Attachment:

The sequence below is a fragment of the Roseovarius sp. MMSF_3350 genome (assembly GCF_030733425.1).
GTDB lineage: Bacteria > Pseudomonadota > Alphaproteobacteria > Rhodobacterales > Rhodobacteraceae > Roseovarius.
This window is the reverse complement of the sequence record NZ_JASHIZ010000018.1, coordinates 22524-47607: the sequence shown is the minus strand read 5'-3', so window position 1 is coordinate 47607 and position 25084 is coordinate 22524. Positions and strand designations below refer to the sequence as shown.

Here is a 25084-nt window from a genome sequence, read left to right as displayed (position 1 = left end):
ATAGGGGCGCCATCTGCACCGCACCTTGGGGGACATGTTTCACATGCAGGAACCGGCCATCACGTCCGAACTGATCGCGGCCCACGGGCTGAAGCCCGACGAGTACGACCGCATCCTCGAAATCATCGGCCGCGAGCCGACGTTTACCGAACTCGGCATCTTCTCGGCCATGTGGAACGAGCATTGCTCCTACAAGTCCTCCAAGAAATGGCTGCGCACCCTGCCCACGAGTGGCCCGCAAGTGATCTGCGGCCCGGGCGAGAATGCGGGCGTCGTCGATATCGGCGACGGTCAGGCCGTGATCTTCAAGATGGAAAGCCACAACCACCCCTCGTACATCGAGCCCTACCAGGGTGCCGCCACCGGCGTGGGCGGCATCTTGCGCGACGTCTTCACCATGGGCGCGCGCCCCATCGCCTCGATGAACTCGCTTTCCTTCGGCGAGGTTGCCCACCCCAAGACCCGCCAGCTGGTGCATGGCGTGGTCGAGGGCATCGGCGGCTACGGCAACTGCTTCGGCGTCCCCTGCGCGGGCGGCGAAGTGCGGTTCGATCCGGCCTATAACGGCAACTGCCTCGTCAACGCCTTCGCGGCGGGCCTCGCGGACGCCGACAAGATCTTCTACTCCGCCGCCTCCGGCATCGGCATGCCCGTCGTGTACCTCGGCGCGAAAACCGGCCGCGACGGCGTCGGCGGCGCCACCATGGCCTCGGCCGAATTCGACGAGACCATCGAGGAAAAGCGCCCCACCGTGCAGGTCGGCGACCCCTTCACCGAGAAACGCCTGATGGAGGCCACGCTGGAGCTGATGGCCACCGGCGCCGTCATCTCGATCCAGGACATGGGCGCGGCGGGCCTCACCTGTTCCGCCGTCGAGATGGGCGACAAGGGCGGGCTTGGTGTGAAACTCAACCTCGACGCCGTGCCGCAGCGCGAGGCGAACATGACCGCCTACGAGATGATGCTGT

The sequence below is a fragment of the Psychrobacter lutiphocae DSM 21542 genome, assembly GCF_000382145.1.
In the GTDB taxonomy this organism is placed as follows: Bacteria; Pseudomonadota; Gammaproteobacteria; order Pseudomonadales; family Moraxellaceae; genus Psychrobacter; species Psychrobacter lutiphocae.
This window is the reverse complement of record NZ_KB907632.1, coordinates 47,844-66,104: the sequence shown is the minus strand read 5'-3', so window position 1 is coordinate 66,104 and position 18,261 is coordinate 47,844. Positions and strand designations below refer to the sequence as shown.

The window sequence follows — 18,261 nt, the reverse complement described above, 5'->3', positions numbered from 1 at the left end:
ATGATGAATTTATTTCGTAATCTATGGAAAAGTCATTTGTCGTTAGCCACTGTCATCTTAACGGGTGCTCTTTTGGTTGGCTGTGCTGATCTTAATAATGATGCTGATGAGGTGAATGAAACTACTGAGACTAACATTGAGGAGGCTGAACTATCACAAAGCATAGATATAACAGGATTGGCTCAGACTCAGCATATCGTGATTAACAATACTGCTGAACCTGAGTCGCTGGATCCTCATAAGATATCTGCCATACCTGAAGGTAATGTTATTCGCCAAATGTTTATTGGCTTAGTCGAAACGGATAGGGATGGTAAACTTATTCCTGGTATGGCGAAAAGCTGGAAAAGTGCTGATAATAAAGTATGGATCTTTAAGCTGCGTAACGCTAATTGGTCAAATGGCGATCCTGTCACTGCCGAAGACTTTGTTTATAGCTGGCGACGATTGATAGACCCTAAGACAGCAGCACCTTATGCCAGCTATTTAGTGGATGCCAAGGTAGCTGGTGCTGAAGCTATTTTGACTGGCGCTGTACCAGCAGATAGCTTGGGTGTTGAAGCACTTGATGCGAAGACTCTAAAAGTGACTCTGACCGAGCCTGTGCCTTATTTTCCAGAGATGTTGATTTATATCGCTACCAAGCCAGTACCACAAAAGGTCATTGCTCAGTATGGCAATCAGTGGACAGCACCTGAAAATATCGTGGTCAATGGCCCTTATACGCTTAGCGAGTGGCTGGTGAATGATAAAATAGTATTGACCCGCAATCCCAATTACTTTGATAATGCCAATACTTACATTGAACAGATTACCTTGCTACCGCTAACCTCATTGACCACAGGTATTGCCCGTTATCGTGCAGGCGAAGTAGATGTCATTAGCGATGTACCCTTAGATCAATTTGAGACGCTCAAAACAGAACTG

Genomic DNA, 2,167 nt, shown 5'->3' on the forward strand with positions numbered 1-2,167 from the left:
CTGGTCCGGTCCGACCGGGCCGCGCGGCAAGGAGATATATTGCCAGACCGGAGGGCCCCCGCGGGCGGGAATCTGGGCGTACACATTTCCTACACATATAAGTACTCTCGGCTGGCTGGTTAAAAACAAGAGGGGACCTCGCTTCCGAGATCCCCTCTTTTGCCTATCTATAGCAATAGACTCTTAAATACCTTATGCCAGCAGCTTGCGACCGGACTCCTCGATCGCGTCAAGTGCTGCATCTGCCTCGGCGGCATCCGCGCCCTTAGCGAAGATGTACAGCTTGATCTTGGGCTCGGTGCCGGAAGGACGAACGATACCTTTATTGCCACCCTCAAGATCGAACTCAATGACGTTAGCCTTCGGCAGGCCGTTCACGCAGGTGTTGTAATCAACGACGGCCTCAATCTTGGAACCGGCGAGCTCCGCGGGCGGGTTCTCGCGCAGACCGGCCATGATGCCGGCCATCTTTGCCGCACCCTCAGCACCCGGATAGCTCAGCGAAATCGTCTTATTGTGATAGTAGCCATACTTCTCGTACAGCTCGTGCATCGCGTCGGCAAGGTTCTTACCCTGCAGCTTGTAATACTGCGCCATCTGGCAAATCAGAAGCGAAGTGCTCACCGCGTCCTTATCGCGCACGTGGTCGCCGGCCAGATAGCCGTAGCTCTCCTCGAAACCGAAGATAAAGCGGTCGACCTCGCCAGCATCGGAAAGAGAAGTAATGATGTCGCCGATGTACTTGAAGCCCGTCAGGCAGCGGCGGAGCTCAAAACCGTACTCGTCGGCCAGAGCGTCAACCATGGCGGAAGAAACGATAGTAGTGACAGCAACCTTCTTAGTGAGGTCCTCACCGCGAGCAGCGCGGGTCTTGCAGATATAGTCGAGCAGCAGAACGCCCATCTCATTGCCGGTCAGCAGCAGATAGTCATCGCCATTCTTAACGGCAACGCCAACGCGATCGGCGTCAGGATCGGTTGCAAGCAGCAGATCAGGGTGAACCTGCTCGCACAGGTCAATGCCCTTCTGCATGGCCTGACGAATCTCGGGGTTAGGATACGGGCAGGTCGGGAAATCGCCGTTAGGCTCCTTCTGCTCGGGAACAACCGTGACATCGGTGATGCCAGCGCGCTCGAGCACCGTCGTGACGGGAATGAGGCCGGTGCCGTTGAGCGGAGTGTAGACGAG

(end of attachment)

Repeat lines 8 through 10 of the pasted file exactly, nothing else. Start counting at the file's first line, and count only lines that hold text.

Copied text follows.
This window is the reverse complement of record NZ_KB907632.1, coordinates 47,844-66,104: the sequence shown is the minus strand read 5'-3', so window position 1 is coordinate 66,104 and position 18,261 is coordinate 47,844. Positions and strand designations below refer to the sequence as shown.

The window sequence follows — 18,261 nt, the reverse complement described above, 5'->3', positions numbered from 1 at the left end:
ATGATGAATTTATTTCGTAATCTATGGAAAAGTCATTTGTCGTTAGCCACTGTCATCTTAACGGGTGCTCTTTTGGTTGGCTGTGCTGATCTTAATAATGATGCTGATGAGGTGAATGAAACTACTGAGACTAACATTGAGGAGGCTGAACTATCACAAAGCATAGATATAACAGGATTGGCTCAGACTCAGCATATCGTGATTAACAATACTGCTGAACCTGAGTCGCTGGATCCTCATAAGATATCTGCCATACCTGAAGGTAATGTTATTCGCCAAATGTTTATTGGCTTAGTCGAAACGGATAGGGATGGTAAACTTATTCCTGGTATGGCGAAAAGCTGGAAAAGTGCTGATAATAAAGTATGGATCTTTAAGCTGCGTAACGCTAATTGGTCAAATGGCGATCCTGTCACTGCCGAAGACTTTGTTTATAGCTGGCGACGATTGATAGACCCTAAGACAGCAGCACCTTATGCCAGCTATTTAGTGGATGCCAAGGTAGCTGGTGCTGAAGCTATTTTGACTGGCGCTGTACCAGCAGATAGCTTGGGTGTTGAAGCACTTGATGCGAAGACTCTAAAAGTGACTCTGACCGAGCCTGTGCCTTATTTTCCAGAGATGTTGATTTATATCGCTACCAAGCCAGTACCACAAAAGGTCATTGCTCAGTATGGCAATCAGTGGACAGCACCTGAAAATATCGTGGTCAATGGCCCTTATACGCTTAGCGAGTGGCTGGTGAATGATAAAATAGTATTGACCCGCAATCCCAATTACTTTGATAATGCCAATACTTACATTGAACAGATTACCTTGCTACCGCTAACCTCATTGACCACAGGTATTGCCCGTTATCGTGCAGGCGAAGTAGATGTCATTAGCGATGTACCCTTAGATCAATTTGAGACGCTCAAAACAGAACTG